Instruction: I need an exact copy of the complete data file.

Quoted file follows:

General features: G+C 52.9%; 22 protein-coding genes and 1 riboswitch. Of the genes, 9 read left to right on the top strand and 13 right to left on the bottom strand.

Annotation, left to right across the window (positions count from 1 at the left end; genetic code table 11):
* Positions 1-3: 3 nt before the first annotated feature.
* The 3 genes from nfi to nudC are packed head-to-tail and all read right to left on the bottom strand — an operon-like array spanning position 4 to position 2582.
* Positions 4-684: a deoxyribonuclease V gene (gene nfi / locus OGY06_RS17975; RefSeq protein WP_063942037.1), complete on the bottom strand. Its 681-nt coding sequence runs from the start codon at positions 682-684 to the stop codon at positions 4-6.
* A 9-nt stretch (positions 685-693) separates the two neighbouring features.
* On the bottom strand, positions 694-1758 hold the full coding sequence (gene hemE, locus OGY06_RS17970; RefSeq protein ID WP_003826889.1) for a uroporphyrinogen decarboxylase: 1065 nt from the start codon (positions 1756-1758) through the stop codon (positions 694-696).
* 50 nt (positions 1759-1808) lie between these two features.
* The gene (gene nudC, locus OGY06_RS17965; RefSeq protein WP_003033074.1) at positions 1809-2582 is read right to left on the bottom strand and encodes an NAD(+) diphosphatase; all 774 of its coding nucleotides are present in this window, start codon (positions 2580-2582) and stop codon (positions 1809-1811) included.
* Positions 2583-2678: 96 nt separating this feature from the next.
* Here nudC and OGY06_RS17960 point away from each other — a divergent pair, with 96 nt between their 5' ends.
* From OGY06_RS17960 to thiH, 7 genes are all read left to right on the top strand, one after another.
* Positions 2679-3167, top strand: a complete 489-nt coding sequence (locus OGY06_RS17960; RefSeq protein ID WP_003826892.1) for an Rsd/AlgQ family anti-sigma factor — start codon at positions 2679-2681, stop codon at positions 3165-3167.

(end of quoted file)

General features: G+C 52.9%; 22 protein-coding genes and 1 riboswitch. Of the genes, 9 read left to right on the top strand and 13 right to left on the bottom strand.

Annotation, left to right across the window (positions count from 1 at the left end; genetic code table 11):
* Positions 1-3: 3 nt before the first annotated feature.
* The 3 genes from nfi to nudC are packed head-to-tail and all read right to left on the bottom strand — an operon-like array spanning position 4 to position 2582.
* Positions 4-684: a deoxyribonuclease V gene (gene nfi / locus OGY06_RS17975; RefSeq protein WP_063942037.1), complete on the bottom strand. Its 681-nt coding sequence runs from the start codon at positions 682-684 to the stop codon at positions 4-6.
* A 9-nt stretch (positions 685-693) separates the two neighbouring features.
* On the bottom strand, positions 694-1758 hold the full coding sequence (gene hemE, locus OGY06_RS17970; RefSeq protein ID WP_003826889.1) for a uroporphyrinogen decarboxylase: 1065 nt from the start codon (positions 1756-1758) through the stop codon (positions 694-696).
* 50 nt (positions 1759-1808) lie between these two features.
* The gene (gene nudC, locus OGY06_RS17965; RefSeq protein WP_003033074.1) at positions 1809-2582 is read right to left on the bottom strand and encodes an NAD(+) diphosphatase; all 774 of its coding nucleotides are present in this window, start codon (positions 2580-2582) and stop codon (positions 1809-1811) included.
* Positions 2583-2678: 96 nt separating this feature from the next.
* Here nudC and OGY06_RS17960 point away from each other — a divergent pair, with 96 nt between their 5' ends.
* From OGY06_RS17960 to thiH, 7 genes are all read left to right on the top strand, one after another.
* Positions 2679-3167, top strand: a complete 489-nt coding sequence (locus OGY06_RS17960; RefSeq protein ID WP_003826892.1) for an Rsd/AlgQ family anti-sigma factor — start codon at positions 2679-2681, stop codon at positions 3165-3167.